Jesse Sumpter, Griff Jones and William Stone are traditionally recognized to be the first three Anglo-American citizens of Eagle Pass. Not surprisingly. they were stationed at Fort Duncan with the first detachment of troops. Mrs Worrell says, and all remained in Eagle Pass after they were mustered out, and established families. Jesse Sumpter's unpublished record of his reminiscences has been used as source material by many students of frontier life in Texas. William Stone became the first Maverick county judge, elected in 1875.

The U. S. Civil War period in eagle Pass was quite unique. Of the 83 votes cast at the outbreak of the Civil War, three favored secession and eighty opposed it. The three who voted for secession were William Stone, Jeff Malby and J. W. Light.

"There were four men especially marked by the Confederates as being strong Union sympathizers, "Jesse Sumpter wrote. "Alex Oswald (who kept a hotel where the Dolch Hotel now (1915) stands, Charles Groos (brother of Frederick Groos the San Antonio banker) Green Vann and myself." Sumpter narrowly escaped being murdered on one occasion. Oswald was not so fortunate, according to Ms. Worrell's 1949 article in the Eagle Pass News Guide.

Eagle Pass became tremendously important to the confederacy during this period, since it was the only port open for the export of the Confederacy's cotton, due to the federal blockade of the southern seaports. It was the chief source of income of the Southern cause. "At one time in 1864," wrote the collector of Customs here, "the whole river bottom from the bank of the river to the edge of the town was covered with cotton." Fort Duncan was said to be the last Confederate outpost to surrender to the Union.

After the Civil War, when Union troops again reoccupied Fort Duncan in 1868, "the building were found in very bad condition," wrote Colonel Matthew L. Crimmins in the Frontier Times in 1938, "all windows, doors and portable property had been carried off or destroyed." But the problem of marauding Indians persisted. "The redskins were so adept at covering their tracks," wrote Rosella Sellers, "that regular army scouts could not trail them. Almost in desperation, the command at Fort Duncan asked for, and received permission to induct Seminole Negro Indians from Nacimiento Mexico into the United States army as scouts. On august 16, 1870 they were first enlisted as a body. By 1872, eighty Seminole Negro Indians lived there (Fort Duncan) and furnished scouts for our punitive expeditions against the Lipans, Kickapoos, Comanches and Apaches, under Lieutenant John L. Bullis and others."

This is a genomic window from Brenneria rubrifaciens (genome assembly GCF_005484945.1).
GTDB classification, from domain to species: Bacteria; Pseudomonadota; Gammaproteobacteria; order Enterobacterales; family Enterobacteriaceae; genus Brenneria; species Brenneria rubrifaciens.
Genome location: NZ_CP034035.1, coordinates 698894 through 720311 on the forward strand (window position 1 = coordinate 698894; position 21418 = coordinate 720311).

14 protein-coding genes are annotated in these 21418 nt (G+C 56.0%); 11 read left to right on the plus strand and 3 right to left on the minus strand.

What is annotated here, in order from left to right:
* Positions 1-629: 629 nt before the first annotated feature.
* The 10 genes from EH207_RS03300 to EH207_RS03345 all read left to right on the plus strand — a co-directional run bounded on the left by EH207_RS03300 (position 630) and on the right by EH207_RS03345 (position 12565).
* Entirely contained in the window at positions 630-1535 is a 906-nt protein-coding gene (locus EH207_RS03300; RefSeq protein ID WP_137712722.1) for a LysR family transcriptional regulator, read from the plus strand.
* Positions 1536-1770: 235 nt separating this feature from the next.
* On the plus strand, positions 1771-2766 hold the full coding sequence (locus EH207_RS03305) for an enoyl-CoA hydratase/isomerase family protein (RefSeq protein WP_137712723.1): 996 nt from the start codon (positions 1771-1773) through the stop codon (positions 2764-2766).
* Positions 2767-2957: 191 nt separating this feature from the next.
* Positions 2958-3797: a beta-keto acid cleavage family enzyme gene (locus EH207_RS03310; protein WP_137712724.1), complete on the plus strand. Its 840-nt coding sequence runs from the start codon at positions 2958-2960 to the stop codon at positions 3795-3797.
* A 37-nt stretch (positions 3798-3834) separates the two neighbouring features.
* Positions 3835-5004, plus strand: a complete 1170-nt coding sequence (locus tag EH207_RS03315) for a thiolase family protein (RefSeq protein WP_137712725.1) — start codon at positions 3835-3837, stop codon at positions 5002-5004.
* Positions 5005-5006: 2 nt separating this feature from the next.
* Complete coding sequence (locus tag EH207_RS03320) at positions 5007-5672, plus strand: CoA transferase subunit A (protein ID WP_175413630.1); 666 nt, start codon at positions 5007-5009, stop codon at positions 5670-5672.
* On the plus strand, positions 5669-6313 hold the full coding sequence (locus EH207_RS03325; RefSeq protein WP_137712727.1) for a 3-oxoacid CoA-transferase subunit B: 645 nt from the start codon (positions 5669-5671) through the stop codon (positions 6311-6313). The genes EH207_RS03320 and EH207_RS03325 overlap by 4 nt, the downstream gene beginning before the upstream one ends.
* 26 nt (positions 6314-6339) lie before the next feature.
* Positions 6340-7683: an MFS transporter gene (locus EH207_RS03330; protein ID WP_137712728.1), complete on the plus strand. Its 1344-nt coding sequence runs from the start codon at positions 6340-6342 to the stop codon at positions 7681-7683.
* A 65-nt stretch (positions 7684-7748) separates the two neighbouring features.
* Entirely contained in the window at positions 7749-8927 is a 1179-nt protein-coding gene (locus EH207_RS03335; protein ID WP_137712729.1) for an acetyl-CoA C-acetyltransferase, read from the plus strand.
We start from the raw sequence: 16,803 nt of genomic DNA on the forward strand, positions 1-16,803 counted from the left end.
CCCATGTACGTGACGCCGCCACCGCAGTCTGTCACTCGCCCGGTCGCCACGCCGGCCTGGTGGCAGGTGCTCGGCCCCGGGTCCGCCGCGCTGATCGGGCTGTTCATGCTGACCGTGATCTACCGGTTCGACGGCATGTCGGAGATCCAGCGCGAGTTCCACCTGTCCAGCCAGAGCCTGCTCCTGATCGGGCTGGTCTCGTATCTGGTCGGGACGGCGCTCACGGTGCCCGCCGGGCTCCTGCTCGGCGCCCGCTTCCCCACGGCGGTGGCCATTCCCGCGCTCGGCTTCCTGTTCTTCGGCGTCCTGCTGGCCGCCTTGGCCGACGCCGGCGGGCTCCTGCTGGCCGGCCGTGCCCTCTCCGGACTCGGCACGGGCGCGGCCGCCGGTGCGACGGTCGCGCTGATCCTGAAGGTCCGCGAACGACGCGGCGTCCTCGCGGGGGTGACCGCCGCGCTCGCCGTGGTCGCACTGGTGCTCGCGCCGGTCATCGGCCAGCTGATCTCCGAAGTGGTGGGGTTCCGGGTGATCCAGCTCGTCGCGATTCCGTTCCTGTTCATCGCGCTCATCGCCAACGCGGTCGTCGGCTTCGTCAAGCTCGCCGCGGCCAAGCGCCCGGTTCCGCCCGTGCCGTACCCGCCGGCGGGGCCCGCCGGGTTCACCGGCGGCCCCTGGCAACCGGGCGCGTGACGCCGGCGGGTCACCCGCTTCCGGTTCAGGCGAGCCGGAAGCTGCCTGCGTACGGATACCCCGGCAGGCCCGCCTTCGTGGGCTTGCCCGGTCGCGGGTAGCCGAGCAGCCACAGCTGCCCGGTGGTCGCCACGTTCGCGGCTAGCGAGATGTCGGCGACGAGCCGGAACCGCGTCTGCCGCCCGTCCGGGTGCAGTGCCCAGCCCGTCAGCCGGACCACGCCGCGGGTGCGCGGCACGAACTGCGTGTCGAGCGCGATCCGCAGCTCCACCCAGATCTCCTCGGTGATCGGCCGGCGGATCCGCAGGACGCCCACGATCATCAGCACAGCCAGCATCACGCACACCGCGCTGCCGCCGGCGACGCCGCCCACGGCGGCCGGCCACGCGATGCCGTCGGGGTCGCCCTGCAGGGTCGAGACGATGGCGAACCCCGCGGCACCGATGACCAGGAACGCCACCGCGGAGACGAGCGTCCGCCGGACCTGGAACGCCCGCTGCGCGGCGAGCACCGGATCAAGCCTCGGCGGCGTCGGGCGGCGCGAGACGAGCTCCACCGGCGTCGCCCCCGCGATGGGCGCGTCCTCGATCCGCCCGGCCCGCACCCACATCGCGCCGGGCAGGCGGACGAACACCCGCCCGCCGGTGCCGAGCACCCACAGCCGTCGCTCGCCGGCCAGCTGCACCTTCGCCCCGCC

Parras-based Francisco Maderi in 1910 launched a revolution to unseat Mexican President Porfirio Diaz. Madero entered Mexico where he joined with other conspirators to form and organize an attack on Ciudad Porfirio Diaz (Piedras Negras). Although Madero's initial November 19 effort was a failure, he was ultimately successful as Diaz was overthrown the following spring. but the revolution continued for nearly ten bloody years. By 1916, the fighting had spread until the entire border was aflame, and Fort Duncan suddenly became a garrison with 16,000 troops. Warring factions threatened Piedras Negras several times, and hundreds of Mexican refugees fled to the United States.

With the United States entry into World War I, Fort Duncan continued as a military installation and training camp. After 1920, however, only caretaker detachments were assigned to the post, and according to a News Guide 1938 article, was abandoned in 1912. By 1938, the U. S. government sold the 155 acre Fort to the City of Eagle Pass for recreational purposes.

Those old Fort Duncan buildings harbor many never-to-be-forgotten memories of early day Eagle Pass. They betoken the time when the morning sun was greeted by the martial flare of the bugle, the roar of the cannon salute, and the raising of the Stars and Stripes. Their walls resounded to the thud of marching troops, the clatter of wagon trains, the sharp commands of the officers. They saw Robert E. Lee riding on his big white horse, and General John J. Pershing sweep by in his glistening automobile. They saw Indians, frontiermen, Seminole scouts, gamblers and cattle thieves, some taking their last march before the firing squad. Indeed, Fort Duncan can truly be termed, "The Mother of Eagle Pass."

Category: Western Frontier | Subcategory: Mexico and Southwest Texas | Tags: FORT DUNCAN , EAGLE PASS , Texas , California , 1870 , 1868 , 1872 , Sidney Burbank , Maverick County